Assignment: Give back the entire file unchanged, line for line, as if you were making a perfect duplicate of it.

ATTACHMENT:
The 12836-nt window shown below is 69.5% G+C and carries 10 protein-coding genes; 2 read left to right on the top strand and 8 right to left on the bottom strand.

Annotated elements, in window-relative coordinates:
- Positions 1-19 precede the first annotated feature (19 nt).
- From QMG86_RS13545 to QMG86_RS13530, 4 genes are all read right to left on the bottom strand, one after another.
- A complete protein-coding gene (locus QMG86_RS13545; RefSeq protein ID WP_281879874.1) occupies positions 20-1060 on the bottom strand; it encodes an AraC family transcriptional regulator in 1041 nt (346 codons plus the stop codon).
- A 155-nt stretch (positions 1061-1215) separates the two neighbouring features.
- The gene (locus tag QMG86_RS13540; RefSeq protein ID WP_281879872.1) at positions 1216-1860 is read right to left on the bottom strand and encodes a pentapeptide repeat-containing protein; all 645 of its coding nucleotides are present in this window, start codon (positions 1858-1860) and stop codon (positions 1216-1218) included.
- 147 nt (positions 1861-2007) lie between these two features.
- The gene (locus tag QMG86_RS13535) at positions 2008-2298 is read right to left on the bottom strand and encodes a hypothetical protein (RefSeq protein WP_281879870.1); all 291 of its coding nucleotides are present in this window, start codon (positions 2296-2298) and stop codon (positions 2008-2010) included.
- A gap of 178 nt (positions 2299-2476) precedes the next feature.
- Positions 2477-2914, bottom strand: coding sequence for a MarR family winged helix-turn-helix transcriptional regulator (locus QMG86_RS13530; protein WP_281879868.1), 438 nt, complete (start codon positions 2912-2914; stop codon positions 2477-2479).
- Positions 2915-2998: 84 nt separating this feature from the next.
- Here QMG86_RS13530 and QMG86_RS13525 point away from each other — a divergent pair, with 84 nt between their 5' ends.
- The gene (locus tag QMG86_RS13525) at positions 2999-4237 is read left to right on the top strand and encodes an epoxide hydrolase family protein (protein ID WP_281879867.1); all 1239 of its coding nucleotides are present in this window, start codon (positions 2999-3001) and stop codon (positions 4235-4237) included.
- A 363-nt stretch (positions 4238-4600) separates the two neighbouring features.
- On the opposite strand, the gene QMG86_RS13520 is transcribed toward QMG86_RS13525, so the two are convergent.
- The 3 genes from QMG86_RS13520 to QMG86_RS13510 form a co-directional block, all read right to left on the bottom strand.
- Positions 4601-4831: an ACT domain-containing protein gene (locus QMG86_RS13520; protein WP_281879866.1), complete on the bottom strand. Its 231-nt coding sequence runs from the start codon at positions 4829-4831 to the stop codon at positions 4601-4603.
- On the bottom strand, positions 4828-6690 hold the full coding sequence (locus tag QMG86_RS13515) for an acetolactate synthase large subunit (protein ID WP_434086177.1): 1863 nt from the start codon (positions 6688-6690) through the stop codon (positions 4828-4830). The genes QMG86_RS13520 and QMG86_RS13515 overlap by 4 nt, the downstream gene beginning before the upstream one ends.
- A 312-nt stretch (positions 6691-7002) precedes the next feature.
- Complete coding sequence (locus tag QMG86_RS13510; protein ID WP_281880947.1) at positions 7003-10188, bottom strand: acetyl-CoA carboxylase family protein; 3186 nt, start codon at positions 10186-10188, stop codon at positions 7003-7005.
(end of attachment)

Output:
The 12836-nt window shown below is 69.5% G+C and carries 10 protein-coding genes; 2 read left to right on the top strand and 8 right to left on the bottom strand.

Annotated elements, in window-relative coordinates:
- Positions 1-19 precede the first annotated feature (19 nt).
- From QMG86_RS13545 to QMG86_RS13530, 4 genes are all read right to left on the bottom strand, one after another.
- A complete protein-coding gene (locus QMG86_RS13545; RefSeq protein ID WP_281879874.1) occupies positions 20-1060 on the bottom strand; it encodes an AraC family transcriptional regulator in 1041 nt (346 codons plus the stop codon).
- A 155-nt stretch (positions 1061-1215) separates the two neighbouring features.
- The gene (locus tag QMG86_RS13540; RefSeq protein ID WP_281879872.1) at positions 1216-1860 is read right to left on the bottom strand and encodes a pentapeptide repeat-containing protein; all 645 of its coding nucleotides are present in this window, start codon (positions 1858-1860) and stop codon (positions 1216-1218) included.
- 147 nt (positions 1861-2007) lie between these two features.
- The gene (locus tag QMG86_RS13535) at positions 2008-2298 is read right to left on the bottom strand and encodes a hypothetical protein (RefSeq protein WP_281879870.1); all 291 of its coding nucleotides are present in this window, start codon (positions 2296-2298) and stop codon (positions 2008-2010) included.
- A gap of 178 nt (positions 2299-2476) precedes the next feature.
- Positions 2477-2914, bottom strand: coding sequence for a MarR family winged helix-turn-helix transcriptional regulator (locus QMG86_RS13530; protein WP_281879868.1), 438 nt, complete (start codon positions 2912-2914; stop codon positions 2477-2479).
- Positions 2915-2998: 84 nt separating this feature from the next.
- Here QMG86_RS13530 and QMG86_RS13525 point away from each other — a divergent pair, with 84 nt between their 5' ends.
- The gene (locus tag QMG86_RS13525) at positions 2999-4237 is read left to right on the top strand and encodes an epoxide hydrolase family protein (protein ID WP_281879867.1); all 1239 of its coding nucleotides are present in this window, start codon (positions 2999-3001) and stop codon (positions 4235-4237) included.
- A 363-nt stretch (positions 4238-4600) separates the two neighbouring features.
- On the opposite strand, the gene QMG86_RS13520 is transcribed toward QMG86_RS13525, so the two are convergent.
- The 3 genes from QMG86_RS13520 to QMG86_RS13510 form a co-directional block, all read right to left on the bottom strand.
- Positions 4601-4831: an ACT domain-containing protein gene (locus QMG86_RS13520; protein WP_281879866.1), complete on the bottom strand. Its 231-nt coding sequence runs from the start codon at positions 4829-4831 to the stop codon at positions 4601-4603.
- On the bottom strand, positions 4828-6690 hold the full coding sequence (locus tag QMG86_RS13515) for an acetolactate synthase large subunit (protein ID WP_434086177.1): 1863 nt from the start codon (positions 6688-6690) through the stop codon (positions 4828-4830). The genes QMG86_RS13520 and QMG86_RS13515 overlap by 4 nt, the downstream gene beginning before the upstream one ends.
- A 312-nt stretch (positions 6691-7002) precedes the next feature.
- Complete coding sequence (locus tag QMG86_RS13510; protein ID WP_281880947.1) at positions 7003-10188, bottom strand: acetyl-CoA carboxylase family protein; 3186 nt, start codon at positions 10186-10188, stop codon at positions 7003-7005.